Patrick Leahy (D-VT) introduces extension of Patriot Act sunset

GovTrack: S. 1692: Text of Legislation, Introduced in Senate.

With the bill linked above, Patrick Leahy is attempting to move the end date of the USA Patriot Act from December 31st 2009 to December 31 2013. On October 8th the bill was read twice and submitted to the Senate Judiciary Committee, of which Leahy is chair.

Specifically what S. 1692 will do is amend the USA Patriot Improvement and Re-authorization Act of 2005 by changing ‘2009’ to ‘2013’ in various sections of the law which reference the bill’s “sunset”, a fail-safe date placed into the law in order to make it more palatable to its detractors. The next step for Leahy’s bill is for it to leave the Judiciary Committee and enter debate on the floor of the senate.

If Leahy’s amendment goes through, the USA Patriot act and all that it allows will stay with this country for another four years. This law needs to run its course and end this December.

For eight years now we’ve lived in a shadow of fear brought on by first the destruction of the World Trade Center, the fall-out caused by the invasions of Afghanistan and Iraq and — not the least — the fear-mongering actions of our representatives in congress, of which the Patriot Act is one.

The structure of the United States is such that we can either entertain personal and civil liberties, or we can give all of that up for the illusion of perfect safety. We can’t have both. The Patriot Act represents the latter. It’s time for the former. There is still time for us to contact our senators and representatives and let them know that we’re done with the Patriot Act and the fear it represents.

Support for Vermont secession

Second Vermont Republic

You may have read about this on Monday via the AP, or you may have seen it in The Onion. Whichever source you heard the news from, I urge you to support — even if not a Vermont resident — this movement. While only 13% of the population of Vermont are behind a secession movement, it is a vocal and viable minority. As a natural born citizen of Vermont, and a former resident, I am lending my ethical support to these folks.

I’m not a revolutionary. I’m not a radical. I’m not an anarchist. I have read very carefully the movement’s points of order, and reasons for secession. What I found were some very salient points. Points that I was initially inclined to believe were overly utopian, but I caught myself on that point.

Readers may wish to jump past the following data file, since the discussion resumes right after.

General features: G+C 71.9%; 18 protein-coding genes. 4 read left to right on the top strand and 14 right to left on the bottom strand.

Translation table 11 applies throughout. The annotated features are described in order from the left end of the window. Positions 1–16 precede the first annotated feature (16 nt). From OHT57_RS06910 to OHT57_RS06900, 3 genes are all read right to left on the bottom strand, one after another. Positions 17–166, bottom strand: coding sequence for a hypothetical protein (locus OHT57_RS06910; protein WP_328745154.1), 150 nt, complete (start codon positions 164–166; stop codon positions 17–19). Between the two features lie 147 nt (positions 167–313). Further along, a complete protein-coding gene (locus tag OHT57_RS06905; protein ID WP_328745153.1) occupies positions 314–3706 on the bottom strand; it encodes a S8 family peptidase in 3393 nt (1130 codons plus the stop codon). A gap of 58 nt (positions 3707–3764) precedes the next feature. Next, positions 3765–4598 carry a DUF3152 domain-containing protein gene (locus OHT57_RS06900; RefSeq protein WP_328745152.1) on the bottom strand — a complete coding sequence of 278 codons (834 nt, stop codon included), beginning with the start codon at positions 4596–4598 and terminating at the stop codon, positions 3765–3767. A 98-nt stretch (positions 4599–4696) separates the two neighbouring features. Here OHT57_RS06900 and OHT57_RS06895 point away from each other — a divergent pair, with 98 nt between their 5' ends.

Why shouldn’t residents of a region feel entitled to safety, peace, economic security, in addition to the other rights granted US Citizens by the Bill of Rights? The movement towards creating the Second Vermont Republic is emphasizing those points in a peaceful separation from the United States. They hold up Switzerland as a political and economic model, and I don’t believe they are far off. However, there are questions the movement will have to answer if it is to succeed.

How will residents of the Second Vermont Republic make their living? The service and manufacturing industries — according to my data — are the largest in the state. Will there be enough support for both of them for individual families to sustain or improve their ways of life?

Will federal grants to public universities continue to be funded, or will there need to be a new method of supplying research grants to the University of Vermont and the like?

Will there be tariffs on trade? Will there be a need for a Vermont passport? What about Vermont’s relationship with Quebec?

I will look for answers to these questions as time passes, and perhaps they are even addressed within their manifesto. I will continue to follow the progression of this movement, and let them know that a native son of Vermont, who was born on town meeting day, is rooting for their success.